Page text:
March 2, 2021

Temporary workers of the ULPGC demand job stability and end “abuses”


ULPGC workers on strike in the protest held this Monday in Las Palmas de Gran Canaria.

ULPGC workers on strike in the protest held this Monday in Las Palmas de Gran Canaria.
The province

The temporary and temporary workers of the Administration and Services departments of the University of Las Palmas de Gran Canaria (ULPGC) have joined this Monday to the strike of the Platform of Public Employees in Fraud of the Canary Islands Law with the end of claim stability in their jobs after more than twenty years of temporary employment without the option of obtaining a position.

The group considers it necessary to recognize the work of the personnel hired in fraud of the law, since “it has turned out to be essential and has supported the Public Services for years, in inferior conditions and rights than their fellow career civil servants “They say in a statement.

Temporary and temporary employees require recognition of the existing employment relationship with the ULPGC and that they seek “solvent solutions that with maximum legal certainty put an end to the problem generated by the ULPGC ”.

They demand the consolidation of their places through a exceptional and extraordinary process to put an end to the situation of “abuse” of temporality that they have been suffering. They understand that the solution should not go through simply reducing the temporary employment rate to 8%, but must guarantee continuity in their positions since they are “victims of employer abuse, that is, of non-compliance with the legal deadline set to definitively provide a structural position,” the employees indicate.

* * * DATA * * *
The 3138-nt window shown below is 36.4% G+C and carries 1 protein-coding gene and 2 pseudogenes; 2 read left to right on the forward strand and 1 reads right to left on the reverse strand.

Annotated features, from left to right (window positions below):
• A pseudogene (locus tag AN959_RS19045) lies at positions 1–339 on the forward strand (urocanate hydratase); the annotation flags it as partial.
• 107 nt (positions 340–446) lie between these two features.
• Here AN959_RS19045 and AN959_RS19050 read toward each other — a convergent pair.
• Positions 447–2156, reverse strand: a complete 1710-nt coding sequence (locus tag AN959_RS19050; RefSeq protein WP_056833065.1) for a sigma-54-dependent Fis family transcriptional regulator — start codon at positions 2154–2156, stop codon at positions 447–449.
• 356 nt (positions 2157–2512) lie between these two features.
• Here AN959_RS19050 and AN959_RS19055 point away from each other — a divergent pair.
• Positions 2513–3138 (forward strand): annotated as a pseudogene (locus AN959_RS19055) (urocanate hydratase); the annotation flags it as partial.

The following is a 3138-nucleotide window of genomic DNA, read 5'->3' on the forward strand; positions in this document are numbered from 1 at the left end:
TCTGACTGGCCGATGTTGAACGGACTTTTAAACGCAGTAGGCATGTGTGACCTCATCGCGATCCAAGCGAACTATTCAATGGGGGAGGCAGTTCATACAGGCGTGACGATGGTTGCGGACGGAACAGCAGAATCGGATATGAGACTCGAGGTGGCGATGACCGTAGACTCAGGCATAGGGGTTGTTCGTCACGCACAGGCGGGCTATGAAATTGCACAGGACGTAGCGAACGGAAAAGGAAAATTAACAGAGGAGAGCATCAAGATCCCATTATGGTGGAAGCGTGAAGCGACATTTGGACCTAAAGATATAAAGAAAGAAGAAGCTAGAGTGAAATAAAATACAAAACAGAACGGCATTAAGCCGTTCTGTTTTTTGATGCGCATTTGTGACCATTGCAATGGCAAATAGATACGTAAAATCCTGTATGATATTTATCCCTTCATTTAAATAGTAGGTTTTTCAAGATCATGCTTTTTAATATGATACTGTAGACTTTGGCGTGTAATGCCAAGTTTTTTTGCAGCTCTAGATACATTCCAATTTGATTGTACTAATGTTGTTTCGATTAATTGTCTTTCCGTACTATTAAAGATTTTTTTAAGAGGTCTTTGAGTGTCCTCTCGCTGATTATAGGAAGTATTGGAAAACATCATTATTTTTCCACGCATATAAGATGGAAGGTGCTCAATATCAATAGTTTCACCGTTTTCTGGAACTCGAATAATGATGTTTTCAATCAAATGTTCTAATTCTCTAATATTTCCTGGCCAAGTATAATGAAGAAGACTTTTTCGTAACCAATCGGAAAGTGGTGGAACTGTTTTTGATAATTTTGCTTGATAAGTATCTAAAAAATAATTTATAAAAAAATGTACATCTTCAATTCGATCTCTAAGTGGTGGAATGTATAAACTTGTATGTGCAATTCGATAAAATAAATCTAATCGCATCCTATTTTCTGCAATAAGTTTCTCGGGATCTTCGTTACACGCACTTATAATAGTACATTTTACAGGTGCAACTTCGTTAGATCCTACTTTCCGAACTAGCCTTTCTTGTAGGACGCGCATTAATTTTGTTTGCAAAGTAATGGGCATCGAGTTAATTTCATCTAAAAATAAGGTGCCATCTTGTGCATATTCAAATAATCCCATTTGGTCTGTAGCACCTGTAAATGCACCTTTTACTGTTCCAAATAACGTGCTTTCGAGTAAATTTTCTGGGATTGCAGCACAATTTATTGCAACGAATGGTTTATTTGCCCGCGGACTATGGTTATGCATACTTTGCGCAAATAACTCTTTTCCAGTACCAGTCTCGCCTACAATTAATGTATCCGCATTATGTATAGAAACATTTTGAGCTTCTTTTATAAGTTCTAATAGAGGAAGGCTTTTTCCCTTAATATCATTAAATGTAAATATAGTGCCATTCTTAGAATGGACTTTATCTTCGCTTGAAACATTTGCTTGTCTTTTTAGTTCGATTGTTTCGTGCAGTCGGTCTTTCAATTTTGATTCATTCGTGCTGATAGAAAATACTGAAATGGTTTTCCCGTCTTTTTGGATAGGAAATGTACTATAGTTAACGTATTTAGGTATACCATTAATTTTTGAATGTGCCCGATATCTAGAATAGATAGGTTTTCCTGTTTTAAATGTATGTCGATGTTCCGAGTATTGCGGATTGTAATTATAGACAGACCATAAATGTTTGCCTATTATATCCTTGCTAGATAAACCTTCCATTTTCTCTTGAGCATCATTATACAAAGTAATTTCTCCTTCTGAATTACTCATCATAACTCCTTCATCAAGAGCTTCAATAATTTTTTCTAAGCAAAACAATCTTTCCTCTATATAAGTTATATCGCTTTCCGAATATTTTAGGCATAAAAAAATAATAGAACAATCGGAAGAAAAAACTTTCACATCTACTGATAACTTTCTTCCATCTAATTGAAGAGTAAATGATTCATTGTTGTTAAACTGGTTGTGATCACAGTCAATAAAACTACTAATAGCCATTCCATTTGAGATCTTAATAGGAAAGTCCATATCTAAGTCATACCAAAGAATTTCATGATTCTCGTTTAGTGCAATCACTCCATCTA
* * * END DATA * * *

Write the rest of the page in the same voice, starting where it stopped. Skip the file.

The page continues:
In this sense, they want the ULPGC to apply article 61.7 of the Consolidated Text of the Basic Statute of Public Employees, which “enables the coverage of permanent jobs through a merit contest.” They regret that, “simply, there is no will to carry it out.”

The basis for the legal arguments of those hired on an interim and temporary basis is found in the European directive 1999/70 / EC and in a ruling issued by the Court of Justice of the European Union (CJEU) on March 19, 2020. The Fifth clause of the aforementioned directive imposes on member states the obligation to adopt “effective and binding measures to prevent abuses produced by the successive use of contracts or fixed-term employment relationships ”. The European standard, the workers specify, does not establish specific sanctions and leaves in the hands of the authorities of each country the power to make decisions “proportionate”, but also “effective and dissuasive”.

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